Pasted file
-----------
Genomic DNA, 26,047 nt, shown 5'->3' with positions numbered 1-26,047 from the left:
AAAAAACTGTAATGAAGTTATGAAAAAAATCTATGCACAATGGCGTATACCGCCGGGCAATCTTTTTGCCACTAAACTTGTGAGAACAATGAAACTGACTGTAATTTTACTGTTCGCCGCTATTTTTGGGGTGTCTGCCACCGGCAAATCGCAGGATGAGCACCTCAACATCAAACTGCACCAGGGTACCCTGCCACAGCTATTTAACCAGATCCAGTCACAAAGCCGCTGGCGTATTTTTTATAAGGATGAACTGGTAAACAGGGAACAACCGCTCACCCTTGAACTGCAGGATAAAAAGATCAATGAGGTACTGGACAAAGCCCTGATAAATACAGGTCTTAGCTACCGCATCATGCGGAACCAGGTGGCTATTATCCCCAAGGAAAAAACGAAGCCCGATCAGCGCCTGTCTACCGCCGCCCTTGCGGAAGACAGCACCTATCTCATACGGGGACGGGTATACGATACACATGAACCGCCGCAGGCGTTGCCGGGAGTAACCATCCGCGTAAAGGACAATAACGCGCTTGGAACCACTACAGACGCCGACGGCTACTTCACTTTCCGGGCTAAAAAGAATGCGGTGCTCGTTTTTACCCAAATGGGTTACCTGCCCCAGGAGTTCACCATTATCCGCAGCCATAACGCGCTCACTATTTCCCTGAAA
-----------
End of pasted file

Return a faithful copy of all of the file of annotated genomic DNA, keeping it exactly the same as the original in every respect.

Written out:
Genomic DNA, 26,047 nt, shown 5'->3' with positions numbered 1-26,047 from the left:
AAAAAACTGTAATGAAGTTATGAAAAAAATCTATGCACAATGGCGTATACCGCCGGGCAATCTTTTTGCCACTAAACTTGTGAGAACAATGAAACTGACTGTAATTTTACTGTTCGCCGCTATTTTTGGGGTGTCTGCCACCGGCAAATCGCAGGATGAGCACCTCAACATCAAACTGCACCAGGGTACCCTGCCACAGCTATTTAACCAGATCCAGTCACAAAGCCGCTGGCGTATTTTTTATAAGGATGAACTGGTAAACAGGGAACAACCGCTCACCCTTGAACTGCAGGATAAAAAGATCAATGAGGTACTGGACAAAGCCCTGATAAATACAGGTCTTAGCTACCGCATCATGCGGAACCAGGTGGCTATTATCCCCAAGGAAAAAACGAAGCCCGATCAGCGCCTGTCTACCGCCGCCCTTGCGGAAGACAGCACCTATCTCATACGGGGACGGGTATACGATACACATGAACCGCCGCAGGCGTTGCCGGGAGTAACCATCCGCGTAAAGGACAATAACGCGCTTGGAACCACTACAGACGCCGACGGCTACTTCACTTTCCGGGCTAAAAAGAATGCGGTGCTCGTTTTTACCCAAATGGGTTACCTGCCCCAGGAGTTCACCATTATCCGCAGCCATAACGCGCTCACTATTTCCCTGAAA